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Best in Lisbon: Where to eat, stay, shop and play

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Where to eat, stay, shop and play: Cecilia Yee of Flight Centre Hong Kong reveals why everyone is suddenly obsessed with Portugal’s pretty little capital.


I remember the exact moment that I fell in love with Lisbon. I was standing at the Portas do Sol viewpoint with the city’s postcard-perfect panorama laid out in front of me. I saw whitewashed houses with terracotta-tiled roofs, white-domed cathedrals, narrow cobbled alleyways and the river Tagus, all glistening under a cloudless blue sky.


Lisbon is spread across seven steep hills, and one of the best ways to explore it is by hopping on the famous Tram 28, which packs in a number of the city’s attractions for the price of your ticket. You’ll also want to navigate the narrow lanes in the old town – Alfama – on foot, admiring the beautiful azulejos (painted tiles) on the buildings as you go.



When it comes to sightseeing, head straight to UNESCO World Heritage Sites Torre de Belém (the fortified tower of St. Vincent) and Mosteiro dos Jerónimos (the former monastery of the Order of Saint Jerome). Castelo de São Jorge (St George Castle) is another must-visit – it towers majestically over the city and is a great spot to get your bearings.



A converted 19th century townhouse, Valverde Hotel feels sumptuous but effortlessly comfortable. The handsome rooms are individually decorated with vintage and contemporary furnishings, art, porcelain and fabrics from around the country. For a historic building, the bathrooms are spacious and there’s even a swimming pool in the courtyard.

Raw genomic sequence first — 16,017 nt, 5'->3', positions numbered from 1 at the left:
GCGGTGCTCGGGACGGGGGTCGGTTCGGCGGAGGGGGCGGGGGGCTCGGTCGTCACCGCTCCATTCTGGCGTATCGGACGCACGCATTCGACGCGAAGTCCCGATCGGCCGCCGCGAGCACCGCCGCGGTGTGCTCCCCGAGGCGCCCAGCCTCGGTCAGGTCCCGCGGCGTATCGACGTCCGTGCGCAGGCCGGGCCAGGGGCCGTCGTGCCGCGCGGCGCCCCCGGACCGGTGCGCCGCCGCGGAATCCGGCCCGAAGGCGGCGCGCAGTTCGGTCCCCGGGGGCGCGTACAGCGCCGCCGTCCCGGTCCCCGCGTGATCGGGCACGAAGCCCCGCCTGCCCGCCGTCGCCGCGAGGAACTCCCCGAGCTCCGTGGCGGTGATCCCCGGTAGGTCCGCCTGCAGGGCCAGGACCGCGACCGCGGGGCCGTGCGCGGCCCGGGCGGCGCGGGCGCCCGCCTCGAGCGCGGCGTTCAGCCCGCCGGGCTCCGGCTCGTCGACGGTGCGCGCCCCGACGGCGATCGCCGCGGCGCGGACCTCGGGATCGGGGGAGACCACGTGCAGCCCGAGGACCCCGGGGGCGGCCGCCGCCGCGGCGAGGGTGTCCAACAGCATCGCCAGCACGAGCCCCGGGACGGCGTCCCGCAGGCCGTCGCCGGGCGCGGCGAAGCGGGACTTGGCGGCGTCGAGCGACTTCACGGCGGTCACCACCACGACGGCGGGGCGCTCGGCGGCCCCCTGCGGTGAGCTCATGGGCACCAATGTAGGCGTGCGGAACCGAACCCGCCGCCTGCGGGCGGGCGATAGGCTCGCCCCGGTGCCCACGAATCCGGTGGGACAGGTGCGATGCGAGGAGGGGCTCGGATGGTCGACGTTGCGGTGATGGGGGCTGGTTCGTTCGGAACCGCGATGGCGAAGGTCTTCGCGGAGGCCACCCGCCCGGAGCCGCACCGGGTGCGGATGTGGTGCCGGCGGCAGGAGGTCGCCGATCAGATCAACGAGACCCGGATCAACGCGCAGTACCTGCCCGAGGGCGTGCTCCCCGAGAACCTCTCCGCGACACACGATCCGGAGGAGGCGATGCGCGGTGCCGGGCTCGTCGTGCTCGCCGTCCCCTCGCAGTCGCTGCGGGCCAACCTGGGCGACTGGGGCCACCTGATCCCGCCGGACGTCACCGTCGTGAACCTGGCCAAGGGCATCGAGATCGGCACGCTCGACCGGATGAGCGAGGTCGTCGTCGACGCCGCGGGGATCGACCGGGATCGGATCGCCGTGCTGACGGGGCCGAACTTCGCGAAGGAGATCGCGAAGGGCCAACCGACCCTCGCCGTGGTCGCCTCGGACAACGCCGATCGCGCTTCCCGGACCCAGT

Lisbon’s pastel de nata (egg tarts) are world-famous. First made by nuns in the 16th century, they are now sold throughout the city. While guidebooks would point you to Pasteis de Belém, I prefer the tarts at Manteigaria – they give the ones on offer at Lord Stow’s Bakery on Coloane Island, Macau a run for their money.



After a hard day’s sightseeing, what could be better than soaking up spectacular views over Alfama and the Tagus with a glass of Portuguese wine in hand? The rooftop bar at Memmo Alfama Hotel Lisboa is a great find, with a minimalist, white marble decor and an inviting (if tiny) red-tiled infinity pool.



Every Saturday, farmers from across Portugal gather at the Mercado Biológico (Biological Market) to sell organic fruit and vegetables, along with homemade olive oils, soaps and cereal. Bargaining is acceptable. Take a stroll around the adjacent gardens once you’ve shopped, and then have lunch at one of the open-air cafés.



A visit to LX Factory is a must. This ultra-hip industrial complex contains a fantastic selection of boutiques, art galleries, bookshops, cafés, restaurants, and above all, people! The best time to visit is on a Sunday, when the central space is taken over by local vendors selling art, crafts, food, vintage clothes and more.


Thanks to its coastal position, Lisbon boasts some of the freshest fish in Europe, dished up in unpretentious restaurants, such as the ever-popular Cervejaria Ramiro. This informal little joint has been the top place for foodies to gather since the 1950s. You have to try the bacalhau (salted cod) at least once, but why limit yourself to just one plate of fish?



A 40-minute train ride away from Lisbon lies the fairytale-esque town of Sintra, which is overlooked by the imposing Castelo dos Mouros. Head to the Palácio Nacional de Sintra, which was once Portugal’s royal residence, before exploring Quinta da Regaleira, a romantic dream of a palace with vast manicured gardens, towers and wells.


Flight Centre Hong Kong specialises in tailor-made travel experiences; the widest choice of airfares, accommodation and tours; plus 24-hour emergency assistance. To book your getaway, call 2830 2776 or visit www.flightcentre.com.hk. For a local consultation, contact DB-based Flight Centre representative Jennifer Durbridge on [email protected]

Photos courtesy of Flight Centre Hong Kong

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